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Are They Out There?
The search for Extraterrestrial Intelligence (SETI) project has been ongoing for some time; so far nothing tangible has come forward. But how do you go about finding a needle in a cosmic haystack? The universe is a vast place, where is the best place to look and what do we look for? Indeed valid questions. Some cynics say that it is the only science with nothing to study - the same might have been said about Galileo or Copernicus in their eras.
The primary research conducted by SETI involves scanning the sky for radio wave signals. The universe produces an abundance of radio waves in all frequencies - a sort of galactic static. With new advances in computing, coupled with sophisticated software filtering out the static, the chances of extracting useful signals have increased.
Granted, the scope of scanning billions of frequencies in the hope of finding a useful signal and then deciphering its meaning and content is bit daunting but within the realm of possibility, but it also has its problems. Transmitting a radio signal in all frequencies is not only impractical but a waste of energy, therefore why not use a more efficient and directional medium like a high energy light laser source?
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Detecting Alien Laser Signals
Theoretically there must be some form of intelligent beings other than humans in the universe. And if there are, at what stage of technological evolution are they at. Do they possess the technology and knowhow to broadcast signals that can convey meaning and understanding at a universal level? Were there beings out there that have just simply died off eons ago with technology similar to ours?
There is relevant logic to the notion that we are not the only beings with advance technological resources. There may well be far superior beings that are thousands of years ahead of us possessing superior forms of technology for communication that we know nothing about.
Radio is not the only avenue for searching the universe for intelligence. Lasers are much more efficient at sending signals over vast distances. While radio transmissions can be broadcast in all directions, lasers are highly directional.
We should spending more time looking for external laser activity, looking for distant beacons of pulsating light not unlike a Morse code signal. I use the term “galactic semaphore”. The SETI institute have conducted simple optical SETI searches using a telescope and a photon pulse detection system.
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Methods of Laser Detection
The mechanics of sending and receiving laser signals is relatively straight forward.
The transmitter located on Earth consists of high energy laser attached to a ten-meter focus mirror acting as an interstellar beacon. Such a system could be set up to automatically steer itself through a target list of distant stars, sending a pulse to each target at a rate, say, one pulse a second. This would allow targeting of all Sun-like stars within a distance of 100 light-years form Earth..
The receiver uses a laser pulse detector or camera system mounted on a two-meter mirror, with the light from distant stars focusing on an array of light detectors specifically sensitized to detect high energy light pulses. This automatic detector system could perform sky surveys to detect laser flashes from civilizations attempting to contact us.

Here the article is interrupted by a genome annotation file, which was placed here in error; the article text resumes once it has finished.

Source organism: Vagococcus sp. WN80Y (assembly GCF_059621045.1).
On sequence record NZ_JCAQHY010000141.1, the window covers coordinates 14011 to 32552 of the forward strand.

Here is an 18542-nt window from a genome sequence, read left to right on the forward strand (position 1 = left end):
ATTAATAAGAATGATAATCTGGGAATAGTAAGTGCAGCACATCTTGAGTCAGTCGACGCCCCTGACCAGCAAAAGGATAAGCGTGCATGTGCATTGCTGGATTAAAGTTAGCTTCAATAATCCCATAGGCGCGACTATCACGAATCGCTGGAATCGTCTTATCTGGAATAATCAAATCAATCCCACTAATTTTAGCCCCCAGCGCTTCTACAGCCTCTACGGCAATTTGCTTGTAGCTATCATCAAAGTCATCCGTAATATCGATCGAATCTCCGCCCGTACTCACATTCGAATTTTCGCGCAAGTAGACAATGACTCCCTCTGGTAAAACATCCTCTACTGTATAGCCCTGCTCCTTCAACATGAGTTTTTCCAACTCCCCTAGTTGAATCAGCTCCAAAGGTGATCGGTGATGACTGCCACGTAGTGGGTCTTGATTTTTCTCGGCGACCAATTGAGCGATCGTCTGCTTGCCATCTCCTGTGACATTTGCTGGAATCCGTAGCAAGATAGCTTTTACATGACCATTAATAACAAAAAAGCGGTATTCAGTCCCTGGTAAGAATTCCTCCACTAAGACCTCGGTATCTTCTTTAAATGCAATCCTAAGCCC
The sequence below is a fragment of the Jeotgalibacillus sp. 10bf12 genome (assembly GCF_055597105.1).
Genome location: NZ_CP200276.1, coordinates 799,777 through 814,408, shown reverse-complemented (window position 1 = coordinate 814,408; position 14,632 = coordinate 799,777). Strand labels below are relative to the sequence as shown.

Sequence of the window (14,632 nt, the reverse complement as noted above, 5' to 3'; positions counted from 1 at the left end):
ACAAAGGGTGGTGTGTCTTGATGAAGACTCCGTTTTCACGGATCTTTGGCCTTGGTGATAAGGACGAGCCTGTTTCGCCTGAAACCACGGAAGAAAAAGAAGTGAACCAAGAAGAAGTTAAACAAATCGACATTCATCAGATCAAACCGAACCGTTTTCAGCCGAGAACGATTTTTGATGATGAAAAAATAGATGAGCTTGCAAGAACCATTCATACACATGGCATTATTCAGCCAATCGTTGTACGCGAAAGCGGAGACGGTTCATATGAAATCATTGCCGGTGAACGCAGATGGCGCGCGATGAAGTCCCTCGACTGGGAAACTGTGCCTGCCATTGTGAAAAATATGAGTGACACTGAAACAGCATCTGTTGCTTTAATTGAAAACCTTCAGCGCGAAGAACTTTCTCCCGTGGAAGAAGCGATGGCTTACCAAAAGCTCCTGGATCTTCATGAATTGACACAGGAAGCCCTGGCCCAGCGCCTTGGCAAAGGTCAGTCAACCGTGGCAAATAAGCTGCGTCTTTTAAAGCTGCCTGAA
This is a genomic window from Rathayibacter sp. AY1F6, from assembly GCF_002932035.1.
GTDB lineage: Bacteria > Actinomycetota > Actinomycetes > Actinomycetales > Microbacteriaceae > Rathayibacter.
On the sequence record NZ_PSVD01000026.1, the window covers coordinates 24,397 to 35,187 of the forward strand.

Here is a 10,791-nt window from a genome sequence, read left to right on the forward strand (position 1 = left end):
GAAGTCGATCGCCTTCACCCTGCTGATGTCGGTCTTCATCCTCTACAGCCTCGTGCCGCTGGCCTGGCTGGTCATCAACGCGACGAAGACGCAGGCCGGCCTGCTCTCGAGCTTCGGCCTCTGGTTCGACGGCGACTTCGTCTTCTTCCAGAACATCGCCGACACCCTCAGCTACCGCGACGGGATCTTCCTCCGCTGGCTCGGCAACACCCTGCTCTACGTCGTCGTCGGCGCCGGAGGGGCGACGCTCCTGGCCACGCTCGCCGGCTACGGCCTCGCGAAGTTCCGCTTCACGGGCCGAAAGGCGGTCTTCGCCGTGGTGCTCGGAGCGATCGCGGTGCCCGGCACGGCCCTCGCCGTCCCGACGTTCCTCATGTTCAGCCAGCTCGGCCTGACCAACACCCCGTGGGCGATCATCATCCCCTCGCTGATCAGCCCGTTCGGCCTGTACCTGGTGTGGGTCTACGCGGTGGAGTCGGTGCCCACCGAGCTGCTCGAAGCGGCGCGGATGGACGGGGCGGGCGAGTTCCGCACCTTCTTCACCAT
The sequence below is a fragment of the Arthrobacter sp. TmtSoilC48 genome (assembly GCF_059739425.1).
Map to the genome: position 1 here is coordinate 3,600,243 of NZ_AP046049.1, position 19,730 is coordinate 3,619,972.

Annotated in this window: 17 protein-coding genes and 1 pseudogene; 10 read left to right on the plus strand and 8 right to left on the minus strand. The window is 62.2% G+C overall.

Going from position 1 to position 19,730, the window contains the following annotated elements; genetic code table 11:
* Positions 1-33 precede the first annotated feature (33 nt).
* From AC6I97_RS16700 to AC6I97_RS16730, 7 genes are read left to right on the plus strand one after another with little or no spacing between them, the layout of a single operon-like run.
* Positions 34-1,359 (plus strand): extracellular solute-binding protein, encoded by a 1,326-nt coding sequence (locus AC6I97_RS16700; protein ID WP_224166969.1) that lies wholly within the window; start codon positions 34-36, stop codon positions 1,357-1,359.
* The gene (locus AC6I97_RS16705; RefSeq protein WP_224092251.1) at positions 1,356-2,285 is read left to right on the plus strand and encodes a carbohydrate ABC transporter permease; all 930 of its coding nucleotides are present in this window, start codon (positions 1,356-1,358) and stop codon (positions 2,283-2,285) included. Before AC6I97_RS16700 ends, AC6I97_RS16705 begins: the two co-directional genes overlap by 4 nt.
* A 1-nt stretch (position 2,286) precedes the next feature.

SETI has already adopted the optical laser techniques in some of its programs. A Harvard-Smithsonian group that includes Paul Horowitz, designed a laser detector and mounted it on Harvard's 155 centimeter optical telescope. This telescope was being used for conventional star surveys. The light from the telescope was diverted to the laser detector “piggy-backed” to the telescope. Between October 1998 and November 1999, the survey inspected about 2,500 stars. Nothing that resembled an intentional laser signal was detected, the search is still ongoing. [For more on the Planetary Society's Optical Seti program, click here.]
You can even build a simple laser detector; it is the realm of the hobbyist to construct a detector using just a few off-the-self electronic components. (I have built a few laser detectors with reasonable success and attached them to the telescope’s eyepiece. It is not as sensitive or sophisticated and it’s much larger cousins but it’s a start.)
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The Search for Extraterrestrial Life Continues
There is no way to know what frequencies aliens might be using. Trying to transmit a powerful signal over a wide range of wavelengths is impractical, and so it is likely that such a signal would be transmitted on a relatively narrow spectrum for example high energy light waves.
Finding a civilization with some form of language structure could be possible by using a technique called information theory. Originally information theory was developed to find fundamental limits on compressing signals on a phone line. The same algorithm can be used to calculate the complexity of a language.
The greater the number of words or sounds that can be strung together that are dependant on the first word or sounds in a sequence the more complex the language. The English language has a complexity factor of 9 while the Humpback whale has a language complexity of 12. This raises a few more questions, if an Alien called on us who would they talk too? Us or the humpback whales? And if we do happen to get a message, would we be able to understand its meaning?